A novice tactician is just beginning to understand the potential ramifications of what they do and has perhaps a faint glimmer of the potential they possess. However, a novice tactician is still best left to leading units in training and should seek the aid of a more practiced tactician at every opportunity. Those who use this skill for single combat can begin to truly plan their own attacks in advance, making them more dangerous than those who merely attack without attempting foresight. In non-combat situations, it is still surprising for the novice to gain much from a success, as his deceptions are not truly convincing. But he may have learned to hedge his strategies, and be able to salvage a failed ploy enough to break even.
At this point a tactician can lead troops in battle, but should still spend as much time as they can in the practice field and library when learning and trying out new strategies and tactics, less they lead those who rely on them to their deaths. Those who use this skill for single combat can plan most their own techniques in advance and are beginning to be able to read the movements of their enemies to see how they will move. The social tactician can pretty much always succeed against gullible targets. The question is whether he recognizes situations where using "reverse psychology", regarding their known gullibility, by being truthful with them, might be the better ploy against those others that consider themselves more clever.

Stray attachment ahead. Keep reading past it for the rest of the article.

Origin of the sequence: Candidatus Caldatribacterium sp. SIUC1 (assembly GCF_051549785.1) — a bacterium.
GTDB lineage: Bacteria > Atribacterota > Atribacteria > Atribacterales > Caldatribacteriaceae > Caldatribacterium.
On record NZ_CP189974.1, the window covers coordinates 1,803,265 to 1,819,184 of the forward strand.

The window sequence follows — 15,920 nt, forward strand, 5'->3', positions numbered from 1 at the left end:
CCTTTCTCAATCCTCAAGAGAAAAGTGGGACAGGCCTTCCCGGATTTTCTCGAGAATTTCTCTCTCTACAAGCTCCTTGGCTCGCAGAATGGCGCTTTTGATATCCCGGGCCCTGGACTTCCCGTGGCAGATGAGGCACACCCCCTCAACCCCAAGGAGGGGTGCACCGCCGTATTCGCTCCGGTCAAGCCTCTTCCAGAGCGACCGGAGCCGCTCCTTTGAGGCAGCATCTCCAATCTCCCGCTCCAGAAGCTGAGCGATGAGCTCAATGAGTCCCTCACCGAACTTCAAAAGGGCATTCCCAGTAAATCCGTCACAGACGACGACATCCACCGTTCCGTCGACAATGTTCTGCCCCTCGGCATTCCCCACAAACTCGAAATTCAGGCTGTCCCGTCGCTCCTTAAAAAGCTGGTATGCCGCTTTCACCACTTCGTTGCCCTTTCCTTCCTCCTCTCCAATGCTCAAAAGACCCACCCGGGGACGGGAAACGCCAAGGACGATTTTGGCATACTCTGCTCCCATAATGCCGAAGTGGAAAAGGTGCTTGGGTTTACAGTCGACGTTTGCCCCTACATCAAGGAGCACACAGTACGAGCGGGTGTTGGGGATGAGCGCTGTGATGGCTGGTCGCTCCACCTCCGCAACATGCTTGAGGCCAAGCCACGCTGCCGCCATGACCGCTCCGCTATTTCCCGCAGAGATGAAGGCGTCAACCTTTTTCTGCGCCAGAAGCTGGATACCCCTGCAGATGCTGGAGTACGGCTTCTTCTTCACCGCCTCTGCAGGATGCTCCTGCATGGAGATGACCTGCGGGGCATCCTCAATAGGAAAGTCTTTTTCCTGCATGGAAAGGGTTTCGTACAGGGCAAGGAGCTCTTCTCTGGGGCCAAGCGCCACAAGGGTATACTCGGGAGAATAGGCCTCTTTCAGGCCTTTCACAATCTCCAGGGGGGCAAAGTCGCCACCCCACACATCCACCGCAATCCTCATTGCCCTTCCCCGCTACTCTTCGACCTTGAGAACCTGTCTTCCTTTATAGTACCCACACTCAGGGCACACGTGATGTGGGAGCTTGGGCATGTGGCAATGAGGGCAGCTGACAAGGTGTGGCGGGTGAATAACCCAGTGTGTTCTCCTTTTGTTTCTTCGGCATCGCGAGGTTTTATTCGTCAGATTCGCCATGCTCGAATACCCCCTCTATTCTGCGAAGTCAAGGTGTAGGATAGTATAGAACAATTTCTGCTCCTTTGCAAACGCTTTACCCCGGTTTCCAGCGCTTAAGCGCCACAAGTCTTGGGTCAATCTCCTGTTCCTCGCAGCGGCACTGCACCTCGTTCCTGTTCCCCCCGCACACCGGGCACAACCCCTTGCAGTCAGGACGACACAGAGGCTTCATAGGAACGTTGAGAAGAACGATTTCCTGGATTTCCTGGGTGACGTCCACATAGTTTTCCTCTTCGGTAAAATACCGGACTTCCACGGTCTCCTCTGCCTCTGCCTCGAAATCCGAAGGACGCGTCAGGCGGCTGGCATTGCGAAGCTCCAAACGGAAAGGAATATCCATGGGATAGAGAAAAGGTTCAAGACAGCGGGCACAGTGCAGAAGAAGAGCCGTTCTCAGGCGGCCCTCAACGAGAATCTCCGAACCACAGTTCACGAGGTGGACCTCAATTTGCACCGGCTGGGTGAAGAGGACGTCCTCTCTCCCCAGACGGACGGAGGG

Expert tacticians will find that they have little to learn from the library and will spend the majority of their time on the battlefield, though new tactics should, as always, be tested on the practice field whenever possible. An expert tactician will rarely lead their own forces to their doom unless there is no other alternative. Warriors who use this in single combat are capable of reading the opponents movements to a decent degree, able to react and alter their plans with little delay. Social tacticians are able to read others' level of honesty from their reactions to ploys with little error. This does not always mean that they can always determine their intent, or what follow-up ploy will work best against them.
Master tacticians are sought out to lead the armies of those Immortals who are not themselves tacticians, and will find that there is very little in this field left for them to learn, as they can take out forces possessing both superior numbers and superior soldiers while commanding a raw unit. Those who seek this skill for single combat can not only plan their own moves for seemingly the entire fight, but can react to their opponents almost instantly. Social tacticians at this level can read people like a book. Whether political, commercial or just a simple social sphere, the master tactician maneuvers all the pieces to be right where he needs them to be for whatever end serves his interest. For the most part, any realization of the manipulation that has taken place is part of the ploy; and has been made to misplace suspicion and blame away from him. Only a player with equal level in some similar or counter ability can see what has occurred. But the tactician has probably made it so nothing will be gained by speaking up.